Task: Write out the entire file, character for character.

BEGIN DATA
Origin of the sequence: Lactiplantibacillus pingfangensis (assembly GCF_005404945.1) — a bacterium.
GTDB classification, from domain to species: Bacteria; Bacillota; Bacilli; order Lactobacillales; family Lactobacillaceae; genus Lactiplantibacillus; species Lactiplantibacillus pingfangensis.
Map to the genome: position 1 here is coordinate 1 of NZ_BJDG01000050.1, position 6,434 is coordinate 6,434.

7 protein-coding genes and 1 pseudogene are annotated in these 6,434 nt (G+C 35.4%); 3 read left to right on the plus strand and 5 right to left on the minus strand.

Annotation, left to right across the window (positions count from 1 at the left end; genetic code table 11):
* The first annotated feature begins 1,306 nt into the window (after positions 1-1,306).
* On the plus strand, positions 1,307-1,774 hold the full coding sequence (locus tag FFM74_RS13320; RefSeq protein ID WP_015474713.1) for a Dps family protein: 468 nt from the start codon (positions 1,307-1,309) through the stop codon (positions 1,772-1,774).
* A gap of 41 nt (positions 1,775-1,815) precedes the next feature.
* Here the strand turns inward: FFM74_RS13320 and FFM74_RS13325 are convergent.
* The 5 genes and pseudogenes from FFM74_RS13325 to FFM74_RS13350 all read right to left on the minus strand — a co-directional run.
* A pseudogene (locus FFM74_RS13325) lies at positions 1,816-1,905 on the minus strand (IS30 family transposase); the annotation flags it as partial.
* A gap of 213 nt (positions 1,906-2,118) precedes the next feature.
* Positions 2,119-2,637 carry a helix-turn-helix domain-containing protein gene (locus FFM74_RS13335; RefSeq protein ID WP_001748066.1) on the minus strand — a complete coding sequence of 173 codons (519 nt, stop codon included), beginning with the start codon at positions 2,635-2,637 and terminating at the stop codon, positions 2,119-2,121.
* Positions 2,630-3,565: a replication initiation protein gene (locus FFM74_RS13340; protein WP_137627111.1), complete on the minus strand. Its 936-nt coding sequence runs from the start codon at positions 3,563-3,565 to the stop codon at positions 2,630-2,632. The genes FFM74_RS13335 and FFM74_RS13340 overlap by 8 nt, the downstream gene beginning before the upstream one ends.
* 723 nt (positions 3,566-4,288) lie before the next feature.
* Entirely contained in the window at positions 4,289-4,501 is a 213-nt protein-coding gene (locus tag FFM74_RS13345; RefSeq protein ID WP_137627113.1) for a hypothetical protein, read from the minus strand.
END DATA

Origin of the sequence: Lactiplantibacillus pingfangensis (assembly GCF_005404945.1) — a bacterium.
GTDB classification, from domain to species: Bacteria; Bacillota; Bacilli; order Lactobacillales; family Lactobacillaceae; genus Lactiplantibacillus; species Lactiplantibacillus pingfangensis.
Map to the genome: position 1 here is coordinate 1 of NZ_BJDG01000050.1, position 6,434 is coordinate 6,434.

7 protein-coding genes and 1 pseudogene are annotated in these 6,434 nt (G+C 35.4%); 3 read left to right on the plus strand and 5 right to left on the minus strand.

Annotation, left to right across the window (positions count from 1 at the left end; genetic code table 11):
* The first annotated feature begins 1,306 nt into the window (after positions 1-1,306).
* On the plus strand, positions 1,307-1,774 hold the full coding sequence (locus tag FFM74_RS13320; RefSeq protein ID WP_015474713.1) for a Dps family protein: 468 nt from the start codon (positions 1,307-1,309) through the stop codon (positions 1,772-1,774).
* A gap of 41 nt (positions 1,775-1,815) precedes the next feature.
* Here the strand turns inward: FFM74_RS13320 and FFM74_RS13325 are convergent.
* The 5 genes and pseudogenes from FFM74_RS13325 to FFM74_RS13350 all read right to left on the minus strand — a co-directional run.
* A pseudogene (locus FFM74_RS13325) lies at positions 1,816-1,905 on the minus strand (IS30 family transposase); the annotation flags it as partial.
* A gap of 213 nt (positions 1,906-2,118) precedes the next feature.
* Positions 2,119-2,637 carry a helix-turn-helix domain-containing protein gene (locus FFM74_RS13335; RefSeq protein ID WP_001748066.1) on the minus strand — a complete coding sequence of 173 codons (519 nt, stop codon included), beginning with the start codon at positions 2,635-2,637 and terminating at the stop codon, positions 2,119-2,121.
* Positions 2,630-3,565: a replication initiation protein gene (locus FFM74_RS13340; protein WP_137627111.1), complete on the minus strand. Its 936-nt coding sequence runs from the start codon at positions 3,563-3,565 to the stop codon at positions 2,630-2,632. The genes FFM74_RS13335 and FFM74_RS13340 overlap by 8 nt, the downstream gene beginning before the upstream one ends.
* 723 nt (positions 3,566-4,288) lie before the next feature.
* Entirely contained in the window at positions 4,289-4,501 is a 213-nt protein-coding gene (locus tag FFM74_RS13345; RefSeq protein ID WP_137627113.1) for a hypothetical protein, read from the minus strand.